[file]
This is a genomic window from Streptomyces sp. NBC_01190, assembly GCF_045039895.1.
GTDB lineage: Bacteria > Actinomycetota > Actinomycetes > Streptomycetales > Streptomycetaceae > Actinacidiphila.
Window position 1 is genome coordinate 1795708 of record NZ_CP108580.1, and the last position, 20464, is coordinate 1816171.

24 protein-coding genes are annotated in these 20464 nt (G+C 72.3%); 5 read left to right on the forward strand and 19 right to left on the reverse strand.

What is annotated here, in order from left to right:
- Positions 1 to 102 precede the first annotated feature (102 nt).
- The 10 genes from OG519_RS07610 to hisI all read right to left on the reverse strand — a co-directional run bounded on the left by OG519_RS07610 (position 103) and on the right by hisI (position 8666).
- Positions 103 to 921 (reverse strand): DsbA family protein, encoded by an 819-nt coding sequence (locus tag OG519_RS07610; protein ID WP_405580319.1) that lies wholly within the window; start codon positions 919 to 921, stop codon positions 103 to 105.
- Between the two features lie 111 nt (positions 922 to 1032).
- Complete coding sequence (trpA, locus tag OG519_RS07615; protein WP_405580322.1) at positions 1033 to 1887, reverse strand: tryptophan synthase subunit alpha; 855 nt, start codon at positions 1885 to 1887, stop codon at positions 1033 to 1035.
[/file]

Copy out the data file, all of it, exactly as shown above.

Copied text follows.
This is a genomic window from Streptomyces sp. NBC_01190, assembly GCF_045039895.1.
GTDB lineage: Bacteria > Actinomycetota > Actinomycetes > Streptomycetales > Streptomycetaceae > Actinacidiphila.
Window position 1 is genome coordinate 1795708 of record NZ_CP108580.1, and the last position, 20464, is coordinate 1816171.

24 protein-coding genes are annotated in these 20464 nt (G+C 72.3%); 5 read left to right on the forward strand and 19 right to left on the reverse strand.

What is annotated here, in order from left to right:
- Positions 1 to 102 precede the first annotated feature (102 nt).
- The 10 genes from OG519_RS07610 to hisI all read right to left on the reverse strand — a co-directional run bounded on the left by OG519_RS07610 (position 103) and on the right by hisI (position 8666).
- Positions 103 to 921 (reverse strand): DsbA family protein, encoded by an 819-nt coding sequence (locus tag OG519_RS07610; protein ID WP_405580319.1) that lies wholly within the window; start codon positions 919 to 921, stop codon positions 103 to 105.
- Between the two features lie 111 nt (positions 922 to 1032).
- Complete coding sequence (trpA, locus tag OG519_RS07615; protein WP_405580322.1) at positions 1033 to 1887, reverse strand: tryptophan synthase subunit alpha; 855 nt, start codon at positions 1885 to 1887, stop codon at positions 1033 to 1035.